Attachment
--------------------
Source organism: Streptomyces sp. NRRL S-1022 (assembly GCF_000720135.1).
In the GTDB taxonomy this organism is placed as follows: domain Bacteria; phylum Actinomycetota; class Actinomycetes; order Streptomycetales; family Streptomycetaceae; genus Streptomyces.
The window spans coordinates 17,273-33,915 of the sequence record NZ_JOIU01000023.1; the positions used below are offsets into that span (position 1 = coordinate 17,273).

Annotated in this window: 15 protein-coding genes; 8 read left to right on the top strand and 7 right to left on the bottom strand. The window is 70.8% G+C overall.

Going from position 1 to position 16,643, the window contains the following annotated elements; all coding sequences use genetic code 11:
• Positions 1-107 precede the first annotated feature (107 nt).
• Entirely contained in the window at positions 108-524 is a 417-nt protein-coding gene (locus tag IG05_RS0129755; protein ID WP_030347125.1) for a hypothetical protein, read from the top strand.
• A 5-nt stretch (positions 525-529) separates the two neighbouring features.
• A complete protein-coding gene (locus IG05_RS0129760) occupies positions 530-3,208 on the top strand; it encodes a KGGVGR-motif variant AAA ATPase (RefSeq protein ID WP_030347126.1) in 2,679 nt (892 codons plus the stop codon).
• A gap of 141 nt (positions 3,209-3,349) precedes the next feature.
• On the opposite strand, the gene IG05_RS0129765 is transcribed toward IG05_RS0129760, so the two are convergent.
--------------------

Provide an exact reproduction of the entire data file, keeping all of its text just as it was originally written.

Source organism: Streptomyces sp. NRRL S-1022 (assembly GCF_000720135.1).
In the GTDB taxonomy this organism is placed as follows: domain Bacteria; phylum Actinomycetota; class Actinomycetes; order Streptomycetales; family Streptomycetaceae; genus Streptomyces.
The window spans coordinates 17,273-33,915 of the sequence record NZ_JOIU01000023.1; the positions used below are offsets into that span (position 1 = coordinate 17,273).

Annotated in this window: 15 protein-coding genes; 8 read left to right on the top strand and 7 right to left on the bottom strand. The window is 70.8% G+C overall.

Going from position 1 to position 16,643, the window contains the following annotated elements; all coding sequences use genetic code 11:
• Positions 1-107 precede the first annotated feature (107 nt).
• Entirely contained in the window at positions 108-524 is a 417-nt protein-coding gene (locus tag IG05_RS0129755; protein ID WP_030347125.1) for a hypothetical protein, read from the top strand.
• A 5-nt stretch (positions 525-529) separates the two neighbouring features.
• A complete protein-coding gene (locus IG05_RS0129760) occupies positions 530-3,208 on the top strand; it encodes a KGGVGR-motif variant AAA ATPase (RefSeq protein ID WP_030347126.1) in 2,679 nt (892 codons plus the stop codon).
• A gap of 141 nt (positions 3,209-3,349) precedes the next feature.
• On the opposite strand, the gene IG05_RS0129765 is transcribed toward IG05_RS0129760, so the two are convergent.